How to build an Airbus A380 in about 7 Mins – Google Video.

I know it’s somewhat blasphemous for someone who lives in Boeing country (Seattle, WA) to post this, but the video at this link is really cool to watch.  Would I like to see one of these?  Sure.  Would I want to fly on one – heck no.  It takes 20+ minutes to board a regular jet with 150 people.  Can you imagine how long it’s going to take to board 500–600 people?  No thanks.

I personally think Boeing’s got the right idea with smaller, more fuel efficient jets making direct runs instead of bigger jets only linking major hubs (which is Airbus’ bet with the A380).  Under the Boeing model I might need to make 1 connection between here and my destination.  In the Airbus model it’s likely I’d have to fly from my starting location to a major hub, then an A380 to the next major hub, and then a smaller jet to my final destination.  No thanks.

I should have entitled this post “No thanks.”  🙂

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Scott Adams – he’s not nuts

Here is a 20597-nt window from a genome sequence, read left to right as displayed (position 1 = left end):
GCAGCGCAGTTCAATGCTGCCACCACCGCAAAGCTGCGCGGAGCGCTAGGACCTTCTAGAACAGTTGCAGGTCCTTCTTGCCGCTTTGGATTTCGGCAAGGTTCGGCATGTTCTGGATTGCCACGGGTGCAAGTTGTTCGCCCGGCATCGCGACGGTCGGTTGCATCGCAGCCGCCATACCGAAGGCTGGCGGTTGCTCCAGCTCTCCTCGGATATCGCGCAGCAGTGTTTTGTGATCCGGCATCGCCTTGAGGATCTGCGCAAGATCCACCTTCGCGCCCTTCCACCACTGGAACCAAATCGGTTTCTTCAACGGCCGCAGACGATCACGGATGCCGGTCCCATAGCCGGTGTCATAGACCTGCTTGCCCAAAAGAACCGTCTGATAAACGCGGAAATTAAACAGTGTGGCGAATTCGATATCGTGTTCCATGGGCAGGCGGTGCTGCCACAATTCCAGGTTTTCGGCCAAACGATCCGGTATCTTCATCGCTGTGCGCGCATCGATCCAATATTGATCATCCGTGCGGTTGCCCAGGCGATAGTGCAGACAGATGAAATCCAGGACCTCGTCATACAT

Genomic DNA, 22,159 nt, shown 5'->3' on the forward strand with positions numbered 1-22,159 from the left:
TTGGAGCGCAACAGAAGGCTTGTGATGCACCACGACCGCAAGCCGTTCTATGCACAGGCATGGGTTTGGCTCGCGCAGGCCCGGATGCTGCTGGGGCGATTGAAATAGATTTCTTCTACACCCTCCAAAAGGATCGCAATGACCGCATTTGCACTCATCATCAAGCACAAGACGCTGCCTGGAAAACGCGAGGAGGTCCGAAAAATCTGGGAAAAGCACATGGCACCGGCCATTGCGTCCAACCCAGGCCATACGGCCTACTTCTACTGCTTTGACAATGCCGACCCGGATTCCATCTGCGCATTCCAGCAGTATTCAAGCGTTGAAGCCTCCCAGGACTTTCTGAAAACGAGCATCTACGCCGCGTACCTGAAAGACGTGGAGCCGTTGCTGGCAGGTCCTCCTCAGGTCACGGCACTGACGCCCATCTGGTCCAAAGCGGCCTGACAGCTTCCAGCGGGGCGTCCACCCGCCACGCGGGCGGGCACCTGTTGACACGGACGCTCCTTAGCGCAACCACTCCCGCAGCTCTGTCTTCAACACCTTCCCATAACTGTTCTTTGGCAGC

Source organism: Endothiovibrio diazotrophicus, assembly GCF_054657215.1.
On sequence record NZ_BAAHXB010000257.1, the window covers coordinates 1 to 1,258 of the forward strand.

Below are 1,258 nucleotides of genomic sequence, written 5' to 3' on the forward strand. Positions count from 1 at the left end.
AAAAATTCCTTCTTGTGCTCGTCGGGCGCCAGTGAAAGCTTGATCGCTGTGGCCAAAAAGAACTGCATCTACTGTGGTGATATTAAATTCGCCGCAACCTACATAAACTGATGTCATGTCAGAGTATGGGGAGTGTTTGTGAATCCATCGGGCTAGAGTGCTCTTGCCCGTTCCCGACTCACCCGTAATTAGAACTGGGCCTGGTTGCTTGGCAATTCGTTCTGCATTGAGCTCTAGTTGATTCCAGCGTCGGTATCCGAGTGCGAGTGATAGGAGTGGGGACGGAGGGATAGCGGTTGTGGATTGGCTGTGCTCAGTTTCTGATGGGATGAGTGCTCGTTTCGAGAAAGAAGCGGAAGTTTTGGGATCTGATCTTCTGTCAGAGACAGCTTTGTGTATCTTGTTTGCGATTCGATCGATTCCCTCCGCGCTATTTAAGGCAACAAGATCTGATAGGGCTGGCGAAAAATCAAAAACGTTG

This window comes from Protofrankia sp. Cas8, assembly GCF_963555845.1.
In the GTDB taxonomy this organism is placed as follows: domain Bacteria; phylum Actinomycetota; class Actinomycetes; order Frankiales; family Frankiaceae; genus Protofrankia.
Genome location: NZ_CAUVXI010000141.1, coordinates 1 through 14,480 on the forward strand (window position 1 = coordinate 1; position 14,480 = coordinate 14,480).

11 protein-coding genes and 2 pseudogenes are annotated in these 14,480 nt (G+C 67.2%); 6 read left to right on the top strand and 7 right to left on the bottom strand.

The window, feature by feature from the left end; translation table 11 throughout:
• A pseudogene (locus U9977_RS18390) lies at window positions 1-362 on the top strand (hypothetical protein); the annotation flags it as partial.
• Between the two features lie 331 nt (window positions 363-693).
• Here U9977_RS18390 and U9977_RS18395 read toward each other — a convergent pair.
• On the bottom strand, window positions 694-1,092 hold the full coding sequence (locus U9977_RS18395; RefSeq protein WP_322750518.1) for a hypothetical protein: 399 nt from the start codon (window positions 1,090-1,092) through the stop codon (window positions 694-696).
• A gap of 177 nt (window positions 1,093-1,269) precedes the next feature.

March 9, 2006 Comments off

You really need to read this article.  Great humor and an amazing story to boot.  Thanks for sharing Scott!

…As you might imagine, when you tell a doctor that you think you have a very rare condition, that doctor will tell you that it’s very unlikely. Your first impulse might be to point out that “very rare” is a lot like “very unlikely,” but you don’t do that, because doctors have wide latitude in deciding which of your orifices they will use for various medical apparati….
[Via The Dilbert Blog]

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Pinball isn’t all it’s cracked up to be

March 9, 2006 2 comments

Adam Barr posted an interesting article today – Microsoft’s New Pinball Wizard: Robert Scoble: